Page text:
Yeah, there are pros and cons on both sides of this. From those blog posts it seems that the recommendations of the ASA 2016 statement are most reasonable (and I think they are emphasized in the webinar I link to):

P values can indicate how incompatible the data are with a specified statistical model.

P values do not measure the probability that the studied hypothesis is true, or the probability that the data were produced by random chance alone.
 Scientific conclusions and business or policy decisions should not be based only on whether a p value passes a specific threshold.
 Proper inference requires full reporting and transparency. P values and related analyses should not be reported selectively. Conducting multiple analyses of the data and reporting only those with certain p values (typically those passing a significance threshold) renders the reported p values essentially uninterpretable.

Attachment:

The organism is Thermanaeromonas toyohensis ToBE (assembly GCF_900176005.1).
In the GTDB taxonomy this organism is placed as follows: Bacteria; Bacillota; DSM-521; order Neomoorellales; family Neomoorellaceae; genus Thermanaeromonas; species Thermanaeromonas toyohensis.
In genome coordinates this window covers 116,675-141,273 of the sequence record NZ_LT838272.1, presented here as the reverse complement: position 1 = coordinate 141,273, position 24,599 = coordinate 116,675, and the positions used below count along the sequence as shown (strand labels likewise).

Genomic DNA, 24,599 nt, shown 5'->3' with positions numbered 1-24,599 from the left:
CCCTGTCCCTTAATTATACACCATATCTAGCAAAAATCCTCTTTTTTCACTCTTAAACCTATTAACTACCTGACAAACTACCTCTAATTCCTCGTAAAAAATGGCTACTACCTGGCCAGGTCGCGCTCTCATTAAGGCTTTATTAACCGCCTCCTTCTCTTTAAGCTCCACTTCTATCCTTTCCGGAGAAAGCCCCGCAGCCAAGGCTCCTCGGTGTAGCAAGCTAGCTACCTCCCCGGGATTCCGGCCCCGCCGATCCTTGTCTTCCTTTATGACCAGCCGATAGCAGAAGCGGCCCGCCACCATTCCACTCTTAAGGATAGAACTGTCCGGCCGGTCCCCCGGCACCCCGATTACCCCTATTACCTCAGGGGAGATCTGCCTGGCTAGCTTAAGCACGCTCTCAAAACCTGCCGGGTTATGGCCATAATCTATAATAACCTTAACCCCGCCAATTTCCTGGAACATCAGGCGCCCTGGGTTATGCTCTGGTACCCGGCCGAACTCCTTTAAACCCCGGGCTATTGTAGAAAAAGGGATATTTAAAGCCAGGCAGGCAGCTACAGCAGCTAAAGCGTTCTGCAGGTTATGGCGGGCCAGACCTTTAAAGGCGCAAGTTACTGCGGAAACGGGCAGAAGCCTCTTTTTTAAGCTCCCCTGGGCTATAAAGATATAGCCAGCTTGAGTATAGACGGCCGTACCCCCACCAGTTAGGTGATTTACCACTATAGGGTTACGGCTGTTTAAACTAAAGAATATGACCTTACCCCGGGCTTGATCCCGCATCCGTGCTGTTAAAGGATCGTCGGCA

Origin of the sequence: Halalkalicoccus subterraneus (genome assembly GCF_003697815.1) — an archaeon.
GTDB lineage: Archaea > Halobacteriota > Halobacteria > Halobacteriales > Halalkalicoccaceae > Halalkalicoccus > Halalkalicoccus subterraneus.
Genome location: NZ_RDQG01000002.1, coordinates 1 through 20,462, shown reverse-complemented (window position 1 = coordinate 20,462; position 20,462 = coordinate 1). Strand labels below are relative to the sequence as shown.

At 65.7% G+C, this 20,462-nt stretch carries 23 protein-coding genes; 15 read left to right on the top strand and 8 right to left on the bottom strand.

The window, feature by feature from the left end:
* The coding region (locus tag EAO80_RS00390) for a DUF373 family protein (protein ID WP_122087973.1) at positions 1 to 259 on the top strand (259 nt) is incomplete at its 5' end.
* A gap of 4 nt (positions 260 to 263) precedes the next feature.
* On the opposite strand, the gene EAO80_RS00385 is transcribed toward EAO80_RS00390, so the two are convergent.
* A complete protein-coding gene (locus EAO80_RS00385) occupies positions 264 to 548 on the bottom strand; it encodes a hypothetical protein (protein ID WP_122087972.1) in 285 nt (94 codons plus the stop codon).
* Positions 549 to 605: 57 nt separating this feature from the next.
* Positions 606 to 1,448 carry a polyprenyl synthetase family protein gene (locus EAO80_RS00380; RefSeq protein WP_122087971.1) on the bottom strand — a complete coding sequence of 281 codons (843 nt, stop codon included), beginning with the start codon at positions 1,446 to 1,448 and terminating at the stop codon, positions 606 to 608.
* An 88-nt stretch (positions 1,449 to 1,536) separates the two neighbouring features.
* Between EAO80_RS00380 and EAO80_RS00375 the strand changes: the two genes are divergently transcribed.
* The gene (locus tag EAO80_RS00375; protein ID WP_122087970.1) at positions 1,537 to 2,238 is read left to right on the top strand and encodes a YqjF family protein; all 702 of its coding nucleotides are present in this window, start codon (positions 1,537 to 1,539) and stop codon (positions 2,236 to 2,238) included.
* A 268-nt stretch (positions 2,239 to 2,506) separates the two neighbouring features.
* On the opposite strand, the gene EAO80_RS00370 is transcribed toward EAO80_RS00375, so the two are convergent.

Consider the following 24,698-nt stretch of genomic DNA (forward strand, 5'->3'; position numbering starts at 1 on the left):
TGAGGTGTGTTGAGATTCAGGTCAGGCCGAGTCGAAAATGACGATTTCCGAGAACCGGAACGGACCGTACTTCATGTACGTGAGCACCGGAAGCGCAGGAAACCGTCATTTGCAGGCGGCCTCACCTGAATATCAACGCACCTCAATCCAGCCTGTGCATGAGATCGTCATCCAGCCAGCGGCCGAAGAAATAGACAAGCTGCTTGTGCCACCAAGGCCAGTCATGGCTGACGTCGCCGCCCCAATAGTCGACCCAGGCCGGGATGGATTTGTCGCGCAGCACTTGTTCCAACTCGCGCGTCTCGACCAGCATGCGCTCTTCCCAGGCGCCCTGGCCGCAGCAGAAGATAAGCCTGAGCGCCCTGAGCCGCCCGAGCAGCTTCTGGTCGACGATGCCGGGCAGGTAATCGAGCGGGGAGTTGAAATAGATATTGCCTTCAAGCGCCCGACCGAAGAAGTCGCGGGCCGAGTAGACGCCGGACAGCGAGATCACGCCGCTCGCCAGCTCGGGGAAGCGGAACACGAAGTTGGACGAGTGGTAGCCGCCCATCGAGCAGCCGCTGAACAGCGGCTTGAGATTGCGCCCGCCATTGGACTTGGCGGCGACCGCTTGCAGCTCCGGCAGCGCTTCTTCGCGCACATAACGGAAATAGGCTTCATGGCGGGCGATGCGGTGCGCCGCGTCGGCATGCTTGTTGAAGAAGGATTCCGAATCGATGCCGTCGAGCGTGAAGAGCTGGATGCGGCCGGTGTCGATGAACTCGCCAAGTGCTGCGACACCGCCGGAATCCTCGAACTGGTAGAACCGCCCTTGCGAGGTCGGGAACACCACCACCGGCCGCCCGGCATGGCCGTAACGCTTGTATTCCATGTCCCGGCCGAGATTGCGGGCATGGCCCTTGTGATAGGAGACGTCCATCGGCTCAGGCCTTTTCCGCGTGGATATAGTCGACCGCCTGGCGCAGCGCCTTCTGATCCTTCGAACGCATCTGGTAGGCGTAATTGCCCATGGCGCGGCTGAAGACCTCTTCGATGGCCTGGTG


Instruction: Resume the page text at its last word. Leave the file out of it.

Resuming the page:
A p value, or statistical significance, does not measure the size of an effect or the importance of a result.
 By itself, a p value does not provide a good measure of evidence regarding a model or hypothesis.
I also recall reading (or hearing) that the pvalue was currently the only thing holding back a floodgate of irreproducible findings and I agree that the 2nd ASA statement calling for the removal of the pvalue goes to far.
Maybe the key point is that while frequentist statistics are mathematically sound, most people don’t really understand what significant results imply. I think point 2 above is a common problem for biologists  the assumption is that p<0.05 means there is a >95% chance of the two sampling populations being different, while it actually means there is a <5% chance of the observed difference occurring if the populations are the same.